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Columbia TriStar Home Video presents
The Karate Kid, Part III (1989)

"Daniel-san, if karate used defend honor, defend life, karate mean something. If karate used to defend plastic metal trophy, karate no mean nothing. Understand?"
- Mr. Miyagi (Pat Morita)

Review By: Rich Rosell  
Published: July 09, 2001

Stars: Ralph Macchio, Noriyuki "Pat" Morita
Other Stars: Thomas Ian Griffith, Martin Kove
Director: John G. Avildsen

MPAA Rating: PG for (mild karate violence and some language)
Run Time: 01h:52m:12s
Release Date: July 10, 2001
UPC: 043396059924
Genre: family


Style
Grade
Substance
Grade
Image Transfer
Grade
Audio Transfer
Grade
Extras
Grade
B- BBB C

DVD Review

I will admit I had apprehension as I sat down to view the new Columbia TriStar DVD release of The Karate Kid, Part III. I remembered 1984s' original Karate Kid as a surprisingly refreshing tale that used the study of Karate as a tool to help a troubled teen gain confidence and inner strength under the tutelage of an unconventional instructor who used goofy phrases like "Wax on, wax off" as a training technique. Never having felt compelled to watch the cleverly titled Karate Kid, Part II, I imagined that 1989s' Part III was probably just a weak, hollow carbon of the original.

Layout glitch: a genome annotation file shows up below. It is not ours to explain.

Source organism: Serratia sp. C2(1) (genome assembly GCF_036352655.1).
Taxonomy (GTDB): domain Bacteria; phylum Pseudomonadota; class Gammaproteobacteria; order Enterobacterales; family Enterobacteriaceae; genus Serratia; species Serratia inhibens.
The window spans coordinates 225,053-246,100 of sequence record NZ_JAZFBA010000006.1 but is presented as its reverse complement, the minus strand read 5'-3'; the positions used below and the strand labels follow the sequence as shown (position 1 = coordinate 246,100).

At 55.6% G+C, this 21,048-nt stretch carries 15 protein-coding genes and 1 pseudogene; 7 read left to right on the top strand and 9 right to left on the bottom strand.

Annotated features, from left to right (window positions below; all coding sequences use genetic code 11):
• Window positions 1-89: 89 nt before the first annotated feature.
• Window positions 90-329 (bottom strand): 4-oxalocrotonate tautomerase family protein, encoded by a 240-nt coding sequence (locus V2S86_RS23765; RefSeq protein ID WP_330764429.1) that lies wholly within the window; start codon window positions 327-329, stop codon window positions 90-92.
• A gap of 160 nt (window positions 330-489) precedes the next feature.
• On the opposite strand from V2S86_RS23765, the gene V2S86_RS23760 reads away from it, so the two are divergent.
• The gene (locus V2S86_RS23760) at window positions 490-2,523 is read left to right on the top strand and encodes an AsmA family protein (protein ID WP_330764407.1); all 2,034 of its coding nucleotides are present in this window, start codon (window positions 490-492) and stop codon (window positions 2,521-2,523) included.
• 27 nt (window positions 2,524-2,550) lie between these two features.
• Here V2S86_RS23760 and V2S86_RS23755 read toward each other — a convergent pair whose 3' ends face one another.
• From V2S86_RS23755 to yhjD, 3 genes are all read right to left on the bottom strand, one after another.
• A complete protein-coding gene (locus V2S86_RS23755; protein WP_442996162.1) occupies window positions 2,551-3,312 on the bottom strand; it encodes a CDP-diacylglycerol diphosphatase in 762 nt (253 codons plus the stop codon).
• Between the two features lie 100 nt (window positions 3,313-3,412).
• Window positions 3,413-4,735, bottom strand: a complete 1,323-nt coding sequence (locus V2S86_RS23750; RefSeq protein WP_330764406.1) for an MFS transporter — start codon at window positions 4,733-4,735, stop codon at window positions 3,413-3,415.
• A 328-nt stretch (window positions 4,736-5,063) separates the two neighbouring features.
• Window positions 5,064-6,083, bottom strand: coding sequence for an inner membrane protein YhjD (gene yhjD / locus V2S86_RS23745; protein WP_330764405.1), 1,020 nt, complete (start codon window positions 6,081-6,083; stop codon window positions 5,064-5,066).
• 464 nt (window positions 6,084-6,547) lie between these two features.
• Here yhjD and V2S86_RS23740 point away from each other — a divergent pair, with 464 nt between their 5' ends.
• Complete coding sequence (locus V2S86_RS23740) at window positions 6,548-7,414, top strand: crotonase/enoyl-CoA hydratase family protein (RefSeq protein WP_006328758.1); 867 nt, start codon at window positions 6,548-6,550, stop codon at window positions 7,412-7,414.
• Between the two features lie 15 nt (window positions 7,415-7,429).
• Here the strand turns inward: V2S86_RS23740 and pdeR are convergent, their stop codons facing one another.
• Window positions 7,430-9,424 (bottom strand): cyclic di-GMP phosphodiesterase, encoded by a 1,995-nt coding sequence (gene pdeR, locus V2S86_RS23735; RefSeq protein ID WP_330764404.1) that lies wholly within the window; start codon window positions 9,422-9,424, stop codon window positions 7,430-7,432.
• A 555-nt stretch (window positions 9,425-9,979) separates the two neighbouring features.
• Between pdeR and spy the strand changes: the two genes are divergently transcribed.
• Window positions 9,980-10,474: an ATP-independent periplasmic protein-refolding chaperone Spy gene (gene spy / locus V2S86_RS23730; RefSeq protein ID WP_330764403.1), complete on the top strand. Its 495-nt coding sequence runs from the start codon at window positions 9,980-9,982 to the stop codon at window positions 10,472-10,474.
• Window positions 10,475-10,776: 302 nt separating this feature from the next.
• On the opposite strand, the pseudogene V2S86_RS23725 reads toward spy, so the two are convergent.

Well, I have to admit I may have been wrong all these years.

The Karate Kid, Part III, aside from being burdened with one of the more uncreative sequel titles, is actually not a bad flick. This is not highbrow cinema, mind you, but a well made family film that continues the story of Daniel (Ralph Macchio), Mr. Miyagi (Pat Morita) and the use of Karate as a tool for personal growth. Director John G. Alvidsen is no slouch when it comes to underdog stories, having directed one of the granddaddy of all underdogs, Rocky, as well as both previous films in this series.